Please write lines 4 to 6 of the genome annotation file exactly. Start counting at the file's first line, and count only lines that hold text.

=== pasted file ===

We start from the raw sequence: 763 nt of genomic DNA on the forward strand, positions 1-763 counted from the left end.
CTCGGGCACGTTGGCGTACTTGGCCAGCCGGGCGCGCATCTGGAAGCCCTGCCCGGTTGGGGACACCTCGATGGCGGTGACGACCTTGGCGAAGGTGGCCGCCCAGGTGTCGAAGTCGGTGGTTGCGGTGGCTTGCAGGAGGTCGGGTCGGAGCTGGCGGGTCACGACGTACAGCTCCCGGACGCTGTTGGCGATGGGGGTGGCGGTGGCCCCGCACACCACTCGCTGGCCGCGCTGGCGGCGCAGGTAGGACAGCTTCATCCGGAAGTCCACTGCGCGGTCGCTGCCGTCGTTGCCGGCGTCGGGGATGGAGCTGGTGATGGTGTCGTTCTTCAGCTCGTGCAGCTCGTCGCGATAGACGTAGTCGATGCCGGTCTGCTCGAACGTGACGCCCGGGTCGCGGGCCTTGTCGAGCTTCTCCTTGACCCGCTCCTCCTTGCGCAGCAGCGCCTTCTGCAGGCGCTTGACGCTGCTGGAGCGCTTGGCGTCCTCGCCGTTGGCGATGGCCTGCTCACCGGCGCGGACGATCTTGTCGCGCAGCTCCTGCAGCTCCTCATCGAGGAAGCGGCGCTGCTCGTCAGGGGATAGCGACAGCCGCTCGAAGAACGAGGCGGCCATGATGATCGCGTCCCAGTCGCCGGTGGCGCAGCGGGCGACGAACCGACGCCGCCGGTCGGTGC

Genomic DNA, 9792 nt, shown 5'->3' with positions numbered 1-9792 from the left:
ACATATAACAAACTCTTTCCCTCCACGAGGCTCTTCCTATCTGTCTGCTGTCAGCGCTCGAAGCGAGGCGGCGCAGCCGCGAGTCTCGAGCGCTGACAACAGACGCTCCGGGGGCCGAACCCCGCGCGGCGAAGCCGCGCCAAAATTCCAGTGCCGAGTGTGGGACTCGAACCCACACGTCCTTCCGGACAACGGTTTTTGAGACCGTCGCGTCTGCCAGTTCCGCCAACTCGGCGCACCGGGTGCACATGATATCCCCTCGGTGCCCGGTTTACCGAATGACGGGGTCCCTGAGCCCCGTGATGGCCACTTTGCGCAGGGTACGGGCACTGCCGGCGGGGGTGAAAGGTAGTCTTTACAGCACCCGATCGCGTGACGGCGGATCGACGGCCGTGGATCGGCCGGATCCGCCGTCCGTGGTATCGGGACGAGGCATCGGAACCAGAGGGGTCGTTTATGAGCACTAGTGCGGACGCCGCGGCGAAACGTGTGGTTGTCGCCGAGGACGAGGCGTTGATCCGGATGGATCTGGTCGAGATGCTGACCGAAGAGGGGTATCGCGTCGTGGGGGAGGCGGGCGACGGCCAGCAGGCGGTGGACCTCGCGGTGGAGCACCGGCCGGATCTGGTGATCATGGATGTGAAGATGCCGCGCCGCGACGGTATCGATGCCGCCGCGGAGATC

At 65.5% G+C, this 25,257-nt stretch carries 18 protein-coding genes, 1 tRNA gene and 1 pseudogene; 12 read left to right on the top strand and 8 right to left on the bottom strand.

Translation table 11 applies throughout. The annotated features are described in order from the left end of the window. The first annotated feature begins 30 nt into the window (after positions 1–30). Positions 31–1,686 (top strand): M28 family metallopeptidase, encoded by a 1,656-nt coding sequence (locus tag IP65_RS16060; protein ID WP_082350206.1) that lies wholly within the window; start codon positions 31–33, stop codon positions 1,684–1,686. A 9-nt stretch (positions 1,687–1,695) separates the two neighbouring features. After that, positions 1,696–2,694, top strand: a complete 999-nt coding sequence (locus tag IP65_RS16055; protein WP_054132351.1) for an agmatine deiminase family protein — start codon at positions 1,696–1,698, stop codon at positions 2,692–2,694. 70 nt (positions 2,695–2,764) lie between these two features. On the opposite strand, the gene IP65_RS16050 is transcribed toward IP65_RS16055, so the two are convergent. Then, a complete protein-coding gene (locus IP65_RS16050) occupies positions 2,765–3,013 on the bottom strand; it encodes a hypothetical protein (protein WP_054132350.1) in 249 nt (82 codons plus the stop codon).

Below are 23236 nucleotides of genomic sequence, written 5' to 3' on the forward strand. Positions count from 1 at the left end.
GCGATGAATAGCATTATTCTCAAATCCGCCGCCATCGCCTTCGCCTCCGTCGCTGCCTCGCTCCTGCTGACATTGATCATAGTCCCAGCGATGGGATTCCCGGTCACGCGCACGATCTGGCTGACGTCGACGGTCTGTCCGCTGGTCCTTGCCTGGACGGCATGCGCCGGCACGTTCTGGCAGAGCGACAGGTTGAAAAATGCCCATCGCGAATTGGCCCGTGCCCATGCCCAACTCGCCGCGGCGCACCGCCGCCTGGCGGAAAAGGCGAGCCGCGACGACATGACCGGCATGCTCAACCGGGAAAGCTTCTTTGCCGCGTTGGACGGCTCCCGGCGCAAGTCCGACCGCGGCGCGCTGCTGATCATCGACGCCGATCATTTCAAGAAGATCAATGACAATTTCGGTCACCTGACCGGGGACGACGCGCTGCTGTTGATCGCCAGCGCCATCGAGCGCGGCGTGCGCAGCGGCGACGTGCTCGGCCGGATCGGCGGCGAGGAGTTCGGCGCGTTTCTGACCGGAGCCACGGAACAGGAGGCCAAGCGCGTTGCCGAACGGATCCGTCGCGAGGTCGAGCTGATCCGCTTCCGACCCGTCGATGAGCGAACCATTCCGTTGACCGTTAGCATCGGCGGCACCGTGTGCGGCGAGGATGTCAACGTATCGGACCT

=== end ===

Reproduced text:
ACATATAACAAACTCTTTCCCTCCACGAGGCTCTTCCTATCTGTCTGCTGTCAGCGCTCGAAGCGAGGCGGCGCAGCCGCGAGTCTCGAGCGCTGACAACAGACGCTCCGGGGGCCGAACCCCGCGCGGCGAAGCCGCGCCAAAATTCCAGTGCCGAGTGTGGGACTCGAACCCACACGTCCTTCCGGACAACGGTTTTTGAGACCGTCGCGTCTGCCAGTTCCGCCAACTCGGCGCACCGGGTGCACATGATATCCCCTCGGTGCCCGGTTTACCGAATGACGGGGTCCCTGAGCCCCGTGATGGCCACTTTGCGCAGGGTACGGGCACTGCCGGCGGGGGTGAAAGGTAGTCTTTACAGCACCCGATCGCGTGACGGCGGATCGACGGCCGTGGATCGGCCGGATCCGCCGTCCGTGGTATCGGGACGAGGCATCGGAACCAGAGGGGTCGTTTATGAGCACTAGTGCGGACGCCGCGGCGAAACGTGTGGTTGTCGCCGAGGACGAGGCGTTGATCCGGATGGATCTGGTCGAGATGCTGACCGAAGAGGGGTATCGCGTCGTGGGGGAGGCGGGCGACGGCCAGCAGGCGGTGGACCTCGCGGTGGAGCACCGGCCGGATCTGGTGATCATGGATGTGAAGATGCCGCGCCGCGACGGTATCGATGCCGCCGCGGAGATC

At 65.5% G+C, this 25,257-nt stretch carries 18 protein-coding genes, 1 tRNA gene and 1 pseudogene; 12 read left to right on the top strand and 8 right to left on the bottom strand.

Translation table 11 applies throughout. The annotated features are described in order from the left end of the window. The first annotated feature begins 30 nt into the window (after positions 1–30). Positions 31–1,686 (top strand): M28 family metallopeptidase, encoded by a 1,656-nt coding sequence (locus tag IP65_RS16060; protein ID WP_082350206.1) that lies wholly within the window; start codon positions 31–33, stop codon positions 1,684–1,686. A 9-nt stretch (positions 1,687–1,695) separates the two neighbouring features. After that, positions 1,696–2,694, top strand: a complete 999-nt coding sequence (locus tag IP65_RS16055; protein WP_054132351.1) for an agmatine deiminase family protein — start codon at positions 1,696–1,698, stop codon at positions 2,692–2,694. 70 nt (positions 2,695–2,764) lie between these two features. On the opposite strand, the gene IP65_RS16050 is transcribed toward IP65_RS16055, so the two are convergent. Then, a complete protein-coding gene (locus IP65_RS16050) occupies positions 2,765–3,013 on the bottom strand; it encodes a hypothetical protein (protein WP_054132350.1) in 249 nt (82 codons plus the stop codon).